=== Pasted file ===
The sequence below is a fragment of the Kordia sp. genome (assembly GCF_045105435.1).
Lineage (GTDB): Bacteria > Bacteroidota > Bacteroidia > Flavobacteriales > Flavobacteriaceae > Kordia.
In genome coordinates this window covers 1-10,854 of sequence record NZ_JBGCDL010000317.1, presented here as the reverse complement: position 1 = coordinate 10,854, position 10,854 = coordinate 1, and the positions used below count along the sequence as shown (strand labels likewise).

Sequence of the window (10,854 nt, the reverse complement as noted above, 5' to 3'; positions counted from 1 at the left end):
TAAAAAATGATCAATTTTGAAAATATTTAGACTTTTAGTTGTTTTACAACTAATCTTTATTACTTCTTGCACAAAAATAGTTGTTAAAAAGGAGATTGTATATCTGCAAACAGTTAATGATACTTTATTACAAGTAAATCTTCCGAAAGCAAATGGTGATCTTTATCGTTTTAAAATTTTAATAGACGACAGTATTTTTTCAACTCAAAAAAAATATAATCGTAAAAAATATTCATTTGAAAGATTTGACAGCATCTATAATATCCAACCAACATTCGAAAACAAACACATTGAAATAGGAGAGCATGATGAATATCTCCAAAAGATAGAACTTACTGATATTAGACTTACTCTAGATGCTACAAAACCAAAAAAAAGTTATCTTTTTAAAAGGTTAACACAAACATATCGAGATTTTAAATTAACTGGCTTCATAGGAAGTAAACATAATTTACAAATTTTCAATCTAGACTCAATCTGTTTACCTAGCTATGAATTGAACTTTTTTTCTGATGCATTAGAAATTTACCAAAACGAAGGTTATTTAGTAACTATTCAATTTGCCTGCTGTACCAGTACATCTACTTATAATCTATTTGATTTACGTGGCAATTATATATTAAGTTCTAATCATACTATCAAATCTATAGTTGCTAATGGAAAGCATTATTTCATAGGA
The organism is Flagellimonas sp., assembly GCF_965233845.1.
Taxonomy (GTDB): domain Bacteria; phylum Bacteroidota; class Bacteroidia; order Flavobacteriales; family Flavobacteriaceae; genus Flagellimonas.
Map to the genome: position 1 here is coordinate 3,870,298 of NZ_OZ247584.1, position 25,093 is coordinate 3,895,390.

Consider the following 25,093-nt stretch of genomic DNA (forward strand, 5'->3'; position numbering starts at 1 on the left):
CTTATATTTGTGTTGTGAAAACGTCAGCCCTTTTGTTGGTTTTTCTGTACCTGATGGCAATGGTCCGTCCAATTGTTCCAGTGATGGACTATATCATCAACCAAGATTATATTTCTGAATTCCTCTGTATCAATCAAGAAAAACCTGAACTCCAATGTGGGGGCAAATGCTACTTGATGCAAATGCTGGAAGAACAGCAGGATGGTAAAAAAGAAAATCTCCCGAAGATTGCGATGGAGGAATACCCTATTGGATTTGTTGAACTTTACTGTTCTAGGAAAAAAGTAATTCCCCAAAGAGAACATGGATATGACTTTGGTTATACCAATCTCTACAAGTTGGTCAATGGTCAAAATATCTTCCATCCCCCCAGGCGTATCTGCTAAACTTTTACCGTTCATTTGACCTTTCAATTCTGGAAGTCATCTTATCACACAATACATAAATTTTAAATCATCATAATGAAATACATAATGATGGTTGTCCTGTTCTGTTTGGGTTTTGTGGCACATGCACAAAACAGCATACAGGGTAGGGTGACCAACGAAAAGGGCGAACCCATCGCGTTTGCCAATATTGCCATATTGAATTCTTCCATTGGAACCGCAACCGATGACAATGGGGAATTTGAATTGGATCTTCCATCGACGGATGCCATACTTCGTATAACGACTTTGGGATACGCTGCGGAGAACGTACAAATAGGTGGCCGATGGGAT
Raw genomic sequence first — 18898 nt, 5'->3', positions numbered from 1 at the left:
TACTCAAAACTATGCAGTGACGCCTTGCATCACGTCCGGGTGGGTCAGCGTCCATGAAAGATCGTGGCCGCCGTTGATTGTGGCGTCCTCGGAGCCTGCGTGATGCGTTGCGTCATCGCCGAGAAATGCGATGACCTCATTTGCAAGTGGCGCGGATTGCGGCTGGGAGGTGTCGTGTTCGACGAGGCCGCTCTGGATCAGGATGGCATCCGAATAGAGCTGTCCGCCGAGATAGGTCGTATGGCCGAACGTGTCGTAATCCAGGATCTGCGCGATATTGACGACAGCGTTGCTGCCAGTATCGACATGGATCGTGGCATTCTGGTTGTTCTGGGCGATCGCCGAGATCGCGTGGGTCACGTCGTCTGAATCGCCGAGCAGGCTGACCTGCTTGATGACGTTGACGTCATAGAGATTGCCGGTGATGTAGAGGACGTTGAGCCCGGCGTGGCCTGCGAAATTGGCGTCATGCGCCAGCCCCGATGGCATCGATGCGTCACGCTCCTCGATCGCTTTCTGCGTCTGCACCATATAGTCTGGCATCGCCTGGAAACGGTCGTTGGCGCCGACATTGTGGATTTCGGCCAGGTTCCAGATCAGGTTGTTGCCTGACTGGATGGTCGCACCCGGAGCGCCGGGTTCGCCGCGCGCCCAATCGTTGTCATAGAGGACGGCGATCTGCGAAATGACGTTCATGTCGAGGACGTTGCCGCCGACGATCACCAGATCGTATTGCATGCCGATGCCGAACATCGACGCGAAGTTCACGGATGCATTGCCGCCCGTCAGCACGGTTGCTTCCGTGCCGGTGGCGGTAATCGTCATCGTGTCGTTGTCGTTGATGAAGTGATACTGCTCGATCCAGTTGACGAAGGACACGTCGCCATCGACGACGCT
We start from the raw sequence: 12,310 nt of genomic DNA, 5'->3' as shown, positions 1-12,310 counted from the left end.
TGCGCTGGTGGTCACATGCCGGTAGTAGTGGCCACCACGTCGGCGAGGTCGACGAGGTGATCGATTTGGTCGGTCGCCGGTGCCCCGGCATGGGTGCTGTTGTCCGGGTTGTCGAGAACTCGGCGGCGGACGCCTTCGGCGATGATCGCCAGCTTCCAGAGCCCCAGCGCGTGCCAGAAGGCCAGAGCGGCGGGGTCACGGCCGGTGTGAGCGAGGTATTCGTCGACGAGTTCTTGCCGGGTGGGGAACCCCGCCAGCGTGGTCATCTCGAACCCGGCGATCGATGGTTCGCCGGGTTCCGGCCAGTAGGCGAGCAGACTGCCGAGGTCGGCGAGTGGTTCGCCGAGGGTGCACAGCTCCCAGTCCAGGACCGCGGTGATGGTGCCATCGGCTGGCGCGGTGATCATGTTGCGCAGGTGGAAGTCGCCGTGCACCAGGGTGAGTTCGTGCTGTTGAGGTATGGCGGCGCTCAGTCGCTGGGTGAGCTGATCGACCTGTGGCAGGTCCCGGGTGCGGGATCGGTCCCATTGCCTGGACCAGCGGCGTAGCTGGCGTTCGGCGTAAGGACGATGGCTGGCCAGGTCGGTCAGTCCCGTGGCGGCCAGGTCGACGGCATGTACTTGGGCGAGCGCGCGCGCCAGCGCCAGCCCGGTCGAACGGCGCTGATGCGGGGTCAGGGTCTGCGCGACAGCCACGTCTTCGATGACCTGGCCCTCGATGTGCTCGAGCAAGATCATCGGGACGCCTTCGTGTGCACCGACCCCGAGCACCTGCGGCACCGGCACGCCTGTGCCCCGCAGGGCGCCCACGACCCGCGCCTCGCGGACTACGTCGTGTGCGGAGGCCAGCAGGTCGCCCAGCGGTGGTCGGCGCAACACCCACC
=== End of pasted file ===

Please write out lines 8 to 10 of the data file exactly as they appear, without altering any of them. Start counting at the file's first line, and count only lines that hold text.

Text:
Map to the genome: position 1 here is coordinate 3,870,298 of NZ_OZ247584.1, position 25,093 is coordinate 3,895,390.

Consider the following 25,093-nt stretch of genomic DNA (forward strand, 5'->3'; position numbering starts at 1 on the left):
CTTATATTTGTGTTGTGAAAACGTCAGCCCTTTTGTTGGTTTTTCTGTACCTGATGGCAATGGTCCGTCCAATTGTTCCAGTGATGGACTATATCATCAACCAAGATTATATTTCTGAATTCCTCTGTATCAATCAAGAAAAACCTGAACTCCAATGTGGGGGCAAATGCTACTTGATGCAAATGCTGGAAGAACAGCAGGATGGTAAAAAAGAAAATCTCCCGAAGATTGCGATGGAGGAATACCCTATTGGATTTGTTGAACTTTACTGTTCTAGGAAAAAAGTAATTCCCCAAAGAGAACATGGATATGACTTTGGTTATACCAATCTCTACAAGTTGGTCAATGGTCAAAATATCTTCCATCCCCCCAGGCGTATCTGCTAAACTTTTACCGTTCATTTGACCTTTCAATTCTGGAAGTCATCTTATCACACAATACATAAATTTTAAATCATCATAATGAAATACATAATGATGGTTGTCCTGTTCTGTTTGGGTTTTGTGGCACATGCACAAAACAGCATACAGGGTAGGGTGACCAACGAAAAGGGCGAACCCATCGCGTTTGCCAATATTGCCATATTGAATTCTTCCATTGGAACCGCAACCGATGACAATGGGGAATTTGAATTGGATCTTCCATCGACGGATGCCATACTTCGTATAACGACTTTGGGATACGCTGCGGAGAACGTACAAATAGGTGGCCGATGGGAT